Limasawa Braces For 500th Anniversary Of Philippines’ 1st Mass

The government is stepping up its preparation for the 500th anniversary of the first Roman Catholic Mass in the country in 2021 even with the revival of controversies arising about where the first mass was held.

Southern Leyte Governor Damian Mercado said the province has been preparing the island for the influx of pilgrims. Road network has been upgraded, new port was also built in this town’s Magallanes village, and improvement at the First Mass Shrine complex.

Mercado added that this improvement will help seal their belief that the first mass was indeed held in the island town and not in Butuan.

“Of course, I will say that the mass happened in Limasawa not because I’m from Southern Leyte but because records and evidences presented by historians support this claim,” Mercado said during the 498th First Mass commemoration on Sunday.

University of the Philippines and Leyte-based historian Rolando Borrinaga said he will deliver his latest research with the National Quincentennial Committee of the National Historical Commission of the Philippines on April 25-27, 2019 in Limasawa and Maasin City.

Before this presentation, in 1996, it reaffirmed the popular belief pushed by Republic Act 2733 signed in 1960 that the first Holy Mass was celebrated in Limasawa Island on March 31, 1521.

“There were also two commissions that had decided on this and both said that Limasawa was the site of the First Eastern Mass,” said Karina Rosa Tiopes, Department of Tourism Eastern Visayas Regional Director.

“But as far as the promotion is concerned, this had not affected the tourism much. For many people, this is really where the first mass took place and that is why they come to Limasawa,” she added.

Nearly 50 years after the passage of Republic Act 2733 declaring Limasawa as the place of the first mass, last year, a group signed a declaration urging the continuation of the debate on the exact site of the first mass — Limasawa in Southern Leyte and Masao in Butuan.

“I hope that this controversy will be settled so that the people of Limasawa and the people of Butuan will finally have peace of mind and will no longer be squabbling over this issue,” Tiopes added.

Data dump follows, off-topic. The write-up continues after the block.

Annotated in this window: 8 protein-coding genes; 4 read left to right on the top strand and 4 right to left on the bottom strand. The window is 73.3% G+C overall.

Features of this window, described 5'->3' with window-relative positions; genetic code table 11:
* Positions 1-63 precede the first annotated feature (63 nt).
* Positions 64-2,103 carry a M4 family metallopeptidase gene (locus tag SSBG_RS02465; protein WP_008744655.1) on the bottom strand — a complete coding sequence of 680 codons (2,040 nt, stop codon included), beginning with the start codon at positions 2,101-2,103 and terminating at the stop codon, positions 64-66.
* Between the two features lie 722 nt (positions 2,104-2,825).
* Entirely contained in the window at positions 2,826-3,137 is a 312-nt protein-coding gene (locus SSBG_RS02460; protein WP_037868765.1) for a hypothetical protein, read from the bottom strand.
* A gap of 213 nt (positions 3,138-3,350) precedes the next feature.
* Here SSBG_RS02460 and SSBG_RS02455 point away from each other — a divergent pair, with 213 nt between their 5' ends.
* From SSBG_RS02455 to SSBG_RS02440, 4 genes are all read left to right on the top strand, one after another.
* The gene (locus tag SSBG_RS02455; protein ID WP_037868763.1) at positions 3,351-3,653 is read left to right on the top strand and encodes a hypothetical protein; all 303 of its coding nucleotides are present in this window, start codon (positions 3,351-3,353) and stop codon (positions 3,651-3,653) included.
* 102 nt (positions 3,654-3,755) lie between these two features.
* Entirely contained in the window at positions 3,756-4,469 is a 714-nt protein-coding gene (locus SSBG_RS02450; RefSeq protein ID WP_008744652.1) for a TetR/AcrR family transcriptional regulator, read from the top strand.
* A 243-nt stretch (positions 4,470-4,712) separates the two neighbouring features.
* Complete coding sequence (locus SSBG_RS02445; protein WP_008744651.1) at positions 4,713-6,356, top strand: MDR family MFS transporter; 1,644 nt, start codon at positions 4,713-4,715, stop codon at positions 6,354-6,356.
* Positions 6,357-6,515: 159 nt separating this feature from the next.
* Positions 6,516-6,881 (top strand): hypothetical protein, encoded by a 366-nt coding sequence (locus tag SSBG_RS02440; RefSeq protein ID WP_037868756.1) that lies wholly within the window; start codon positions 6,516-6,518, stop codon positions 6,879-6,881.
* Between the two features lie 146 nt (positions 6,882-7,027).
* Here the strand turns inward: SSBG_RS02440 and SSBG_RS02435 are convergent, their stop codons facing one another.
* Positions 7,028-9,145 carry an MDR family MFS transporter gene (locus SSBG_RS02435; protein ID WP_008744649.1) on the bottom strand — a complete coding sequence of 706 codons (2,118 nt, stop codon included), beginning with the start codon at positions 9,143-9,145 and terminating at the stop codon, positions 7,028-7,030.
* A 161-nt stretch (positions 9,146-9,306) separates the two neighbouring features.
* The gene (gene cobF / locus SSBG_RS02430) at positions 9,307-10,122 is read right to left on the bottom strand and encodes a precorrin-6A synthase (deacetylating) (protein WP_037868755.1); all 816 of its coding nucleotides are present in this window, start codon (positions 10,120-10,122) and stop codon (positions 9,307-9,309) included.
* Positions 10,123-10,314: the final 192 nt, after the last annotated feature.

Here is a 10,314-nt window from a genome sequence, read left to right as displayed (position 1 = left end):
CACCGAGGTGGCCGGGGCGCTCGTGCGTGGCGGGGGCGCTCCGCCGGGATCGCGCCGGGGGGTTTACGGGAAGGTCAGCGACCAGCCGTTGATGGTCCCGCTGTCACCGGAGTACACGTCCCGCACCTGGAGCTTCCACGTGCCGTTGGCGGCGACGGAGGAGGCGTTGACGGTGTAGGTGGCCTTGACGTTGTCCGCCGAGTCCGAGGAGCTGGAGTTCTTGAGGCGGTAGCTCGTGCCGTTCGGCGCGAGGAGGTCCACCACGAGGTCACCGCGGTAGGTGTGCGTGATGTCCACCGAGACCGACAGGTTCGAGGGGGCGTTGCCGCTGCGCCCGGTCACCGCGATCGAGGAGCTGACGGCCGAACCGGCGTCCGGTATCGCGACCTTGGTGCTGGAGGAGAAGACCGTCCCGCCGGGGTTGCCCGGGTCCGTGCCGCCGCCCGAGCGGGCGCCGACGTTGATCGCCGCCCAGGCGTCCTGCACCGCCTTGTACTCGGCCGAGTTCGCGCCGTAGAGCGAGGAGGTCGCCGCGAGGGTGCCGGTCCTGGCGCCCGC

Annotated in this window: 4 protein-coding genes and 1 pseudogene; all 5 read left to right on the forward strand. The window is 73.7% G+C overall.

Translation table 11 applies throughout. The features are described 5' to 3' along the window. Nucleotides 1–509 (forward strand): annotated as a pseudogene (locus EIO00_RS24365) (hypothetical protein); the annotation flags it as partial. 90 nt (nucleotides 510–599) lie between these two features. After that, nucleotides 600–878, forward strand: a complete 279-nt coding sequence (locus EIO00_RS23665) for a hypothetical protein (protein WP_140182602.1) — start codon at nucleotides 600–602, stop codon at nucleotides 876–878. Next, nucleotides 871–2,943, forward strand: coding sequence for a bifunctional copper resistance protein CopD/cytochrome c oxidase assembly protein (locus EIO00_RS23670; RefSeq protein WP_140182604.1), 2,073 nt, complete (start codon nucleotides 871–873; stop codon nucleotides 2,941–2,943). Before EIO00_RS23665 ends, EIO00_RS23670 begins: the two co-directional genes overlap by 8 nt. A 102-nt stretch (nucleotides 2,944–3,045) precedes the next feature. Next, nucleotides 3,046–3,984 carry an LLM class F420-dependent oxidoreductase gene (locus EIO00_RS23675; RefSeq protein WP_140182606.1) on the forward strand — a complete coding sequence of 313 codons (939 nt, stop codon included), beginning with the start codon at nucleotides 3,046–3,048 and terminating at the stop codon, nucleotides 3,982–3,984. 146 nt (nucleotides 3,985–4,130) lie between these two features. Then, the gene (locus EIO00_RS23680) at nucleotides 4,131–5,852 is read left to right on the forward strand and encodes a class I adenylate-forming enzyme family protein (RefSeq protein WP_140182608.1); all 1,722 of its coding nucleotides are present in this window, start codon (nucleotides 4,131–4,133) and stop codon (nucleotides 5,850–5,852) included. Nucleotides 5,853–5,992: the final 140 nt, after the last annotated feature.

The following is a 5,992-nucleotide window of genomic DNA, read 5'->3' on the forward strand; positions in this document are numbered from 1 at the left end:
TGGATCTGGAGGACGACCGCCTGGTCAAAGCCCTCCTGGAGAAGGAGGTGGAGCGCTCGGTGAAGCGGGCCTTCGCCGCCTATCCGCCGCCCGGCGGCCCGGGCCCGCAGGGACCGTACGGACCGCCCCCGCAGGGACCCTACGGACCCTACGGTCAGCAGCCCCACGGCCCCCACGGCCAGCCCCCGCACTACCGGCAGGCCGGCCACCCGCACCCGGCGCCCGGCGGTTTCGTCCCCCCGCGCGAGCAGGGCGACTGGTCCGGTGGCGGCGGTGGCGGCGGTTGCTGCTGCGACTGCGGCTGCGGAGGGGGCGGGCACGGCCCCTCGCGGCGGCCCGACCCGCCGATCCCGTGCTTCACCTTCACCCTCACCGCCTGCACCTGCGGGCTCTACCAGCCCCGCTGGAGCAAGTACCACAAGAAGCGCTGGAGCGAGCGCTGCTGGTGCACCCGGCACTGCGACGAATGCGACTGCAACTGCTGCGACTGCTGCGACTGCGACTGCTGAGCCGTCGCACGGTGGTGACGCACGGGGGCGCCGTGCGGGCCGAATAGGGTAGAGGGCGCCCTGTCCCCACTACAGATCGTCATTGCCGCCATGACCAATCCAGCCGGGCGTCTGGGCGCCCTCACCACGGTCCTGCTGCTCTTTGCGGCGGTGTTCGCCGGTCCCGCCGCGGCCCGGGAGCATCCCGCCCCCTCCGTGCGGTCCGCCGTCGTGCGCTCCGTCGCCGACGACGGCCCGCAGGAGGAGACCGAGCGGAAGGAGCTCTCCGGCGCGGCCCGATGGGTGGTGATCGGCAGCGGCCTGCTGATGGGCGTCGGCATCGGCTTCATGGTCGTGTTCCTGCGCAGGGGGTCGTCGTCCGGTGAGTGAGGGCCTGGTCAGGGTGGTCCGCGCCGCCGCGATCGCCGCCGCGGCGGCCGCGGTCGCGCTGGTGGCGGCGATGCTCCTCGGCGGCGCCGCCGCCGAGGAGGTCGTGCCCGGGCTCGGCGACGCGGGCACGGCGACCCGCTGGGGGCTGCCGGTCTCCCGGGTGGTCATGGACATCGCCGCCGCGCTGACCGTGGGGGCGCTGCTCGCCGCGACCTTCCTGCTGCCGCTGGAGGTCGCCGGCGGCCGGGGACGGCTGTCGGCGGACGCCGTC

The tourism department in support of the local government unit and the provincial government is drumbeating the activities for the 500th year celebration.

Last year, the Regional Development Council, the region’s highest policy-making body, passed a resolution creating an ad hoc coordinating group to ensure the smooth implementation of the programs, projects and activities needed for the 500th anniversary

The ad hoc coordinating group is headed by the DOT, with members from Southern Leyte provincial government, Department of Public Works and Highways, Department of Transportation, and the local government of Limasawa, Southern Leyte.

In support of the celebration, the Council also endorsed the installation of the First Mass’ Cross Shrine on Limasawa Island. It also resolved to declare Limasawa as the “true” and undisputed site of the historical first mass in the Philippines.

Limasawa is identified as one of the pilgrimage sites or pilgrimage destinations in Eastern Visayas where tourists visiting the island will experience religious activities.

Aside from being a pilgrimage site, the island is also famous for its rich corals and limestone cliff that is ideal for swimming, snorkeling and diving.

The DOT has already trained 42 homeowners who will be offering homestay for tourists who will not be accommodated in four lodging houses in the island, Tiopes said.

Limasawa Island, the smallest town in Southern Leyte province, is touted to be the site of the first Catholic mass in Asia, officiated on Easter Sunday on March 31, 1521 by Father Pedro de Valderrama under the fleet of Ferdinand Magellan. (PNA)

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